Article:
Building standards technical handbook 2022: non-domestic

Guidance on achieving the standards set in the Building (Scotland) Regulations 2004. This handbook applies to a building warrant submitted on or after 1 June 2022 and to building work which does not require a warrant commenced from that date.

Annex 6.E - Consideration of High-Efficiency Alternative Systems in New Buildings

6.E.0 Introduction

On 9 January 2013, a new requirement within building regulations was introduced in response to Article 6 (new buildings) of Directive 2010/31/EU on the Energy Performance of Buildings -

Article 6 - New buildings

  1. Member States shall take the necessary measures to ensure that new buildings meet the minimum energy performance requirements set in accordance with Article 4.

    For new buildings, Member States shall ensure that, before construction starts, the technical, environmental and economic feasibility of high-efficiency alternative systems such as those listed below, if available, is considered and taken into account:

    • decentralised energy supply systems based on energy from renewable sources

    • cogeneration

    • district or block heating or cooling, particularly where it is based entirely or partially on energy from renewable sources

    • heat pumps

  2. Member States shall ensure that the analysis of alternative systems referred to in paragraph 1 is documented and available for verification purposes.

  3. That analysis of alternative systems may be carried out for individual buildings or for groups of similar buildings or for common typologies of buildings in the same area. As far as collective heating and cooling systems are concerned, the analysis may be carried out for all buildings connected to the system in the same area.

Accordingly, a statement on how these technologies were considered in arriving at the solution within a building warrant submission should accompany each application for building warrant for a new building made on or after 9 January 2013.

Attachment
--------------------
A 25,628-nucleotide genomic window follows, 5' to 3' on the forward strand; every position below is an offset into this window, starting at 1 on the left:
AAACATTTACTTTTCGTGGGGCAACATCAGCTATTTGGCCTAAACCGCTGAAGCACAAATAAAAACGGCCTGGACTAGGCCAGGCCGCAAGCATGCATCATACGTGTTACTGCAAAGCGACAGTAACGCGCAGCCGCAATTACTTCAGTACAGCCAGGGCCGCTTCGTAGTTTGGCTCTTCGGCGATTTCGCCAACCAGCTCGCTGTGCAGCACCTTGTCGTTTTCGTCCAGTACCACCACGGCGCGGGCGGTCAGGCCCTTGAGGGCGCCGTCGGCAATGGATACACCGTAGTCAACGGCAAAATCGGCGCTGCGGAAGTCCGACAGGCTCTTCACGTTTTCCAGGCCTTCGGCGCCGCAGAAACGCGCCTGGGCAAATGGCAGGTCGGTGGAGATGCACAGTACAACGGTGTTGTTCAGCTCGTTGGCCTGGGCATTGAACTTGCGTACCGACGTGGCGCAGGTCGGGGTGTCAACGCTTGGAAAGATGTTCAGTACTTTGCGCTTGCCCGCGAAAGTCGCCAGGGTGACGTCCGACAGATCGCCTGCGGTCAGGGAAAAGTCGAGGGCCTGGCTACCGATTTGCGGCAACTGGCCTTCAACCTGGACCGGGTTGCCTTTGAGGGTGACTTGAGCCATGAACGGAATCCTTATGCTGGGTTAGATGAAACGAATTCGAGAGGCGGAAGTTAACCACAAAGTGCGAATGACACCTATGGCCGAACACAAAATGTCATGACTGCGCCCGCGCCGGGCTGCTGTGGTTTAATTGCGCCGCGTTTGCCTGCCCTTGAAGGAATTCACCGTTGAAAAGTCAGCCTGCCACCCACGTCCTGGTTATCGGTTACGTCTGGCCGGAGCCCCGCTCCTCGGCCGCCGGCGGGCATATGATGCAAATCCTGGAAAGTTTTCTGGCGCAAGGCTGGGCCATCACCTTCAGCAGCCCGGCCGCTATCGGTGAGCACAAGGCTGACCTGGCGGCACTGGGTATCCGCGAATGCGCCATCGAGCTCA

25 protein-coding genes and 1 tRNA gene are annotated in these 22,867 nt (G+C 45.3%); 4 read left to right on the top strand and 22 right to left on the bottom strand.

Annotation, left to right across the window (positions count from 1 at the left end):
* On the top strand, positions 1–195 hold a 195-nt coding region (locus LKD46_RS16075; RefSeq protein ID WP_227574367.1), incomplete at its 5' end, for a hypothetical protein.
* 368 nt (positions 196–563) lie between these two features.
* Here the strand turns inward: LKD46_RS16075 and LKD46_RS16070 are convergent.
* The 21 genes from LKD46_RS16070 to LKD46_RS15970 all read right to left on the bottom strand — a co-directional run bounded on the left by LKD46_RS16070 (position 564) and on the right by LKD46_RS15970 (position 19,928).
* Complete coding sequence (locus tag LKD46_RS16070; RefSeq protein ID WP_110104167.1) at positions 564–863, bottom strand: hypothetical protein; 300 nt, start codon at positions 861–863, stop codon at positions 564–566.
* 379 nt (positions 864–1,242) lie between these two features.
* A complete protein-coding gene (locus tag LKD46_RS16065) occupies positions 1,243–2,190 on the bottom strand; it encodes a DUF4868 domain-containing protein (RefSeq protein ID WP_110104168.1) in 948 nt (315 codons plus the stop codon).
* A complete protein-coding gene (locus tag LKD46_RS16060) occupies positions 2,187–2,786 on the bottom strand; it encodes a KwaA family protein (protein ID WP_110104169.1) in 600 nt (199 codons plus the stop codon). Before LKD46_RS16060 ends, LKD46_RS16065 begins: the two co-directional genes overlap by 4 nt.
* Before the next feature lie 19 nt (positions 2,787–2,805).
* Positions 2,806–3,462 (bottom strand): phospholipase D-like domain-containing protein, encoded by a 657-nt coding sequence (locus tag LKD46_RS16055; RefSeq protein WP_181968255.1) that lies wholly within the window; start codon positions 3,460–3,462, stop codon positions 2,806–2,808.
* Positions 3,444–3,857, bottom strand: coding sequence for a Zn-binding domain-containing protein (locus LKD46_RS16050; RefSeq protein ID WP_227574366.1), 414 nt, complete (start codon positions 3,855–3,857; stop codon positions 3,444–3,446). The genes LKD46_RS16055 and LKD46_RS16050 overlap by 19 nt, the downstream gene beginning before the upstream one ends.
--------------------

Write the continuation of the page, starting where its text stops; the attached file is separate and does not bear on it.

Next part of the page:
This is relevant to systems specified in relation to Standard 6.3 (heating systems) and, where mechanical cooling is proposed, Standard 6.6 (mechanical ventilation and air conditioning) and also to use of low or zero carbon generating technologies which contribute to meeting emissions targets set under Standard 6.1 (carbon dioxide emissions).

6.E.1 Implications for design

This requirement has no direct implications for the design, specification and construction of new buildings and the functional standards and guidance applicable to heating and cooling systems were unchanged within the Technical Handbooks.

Applicants are not required to use the described technologies. The purpose of this article of the Directive is to encourage awareness and consideration of such solutions.

Whilst new buildings do not have to incorporate such technologies, the challenging standards set under Standard 6.1 (carbon dioxide emissions) do mean that they are a more common part of design solutions in energy efficient, low carbon buildings. For example, an element of PV is present in the TER calculation for new non-domestic buildings.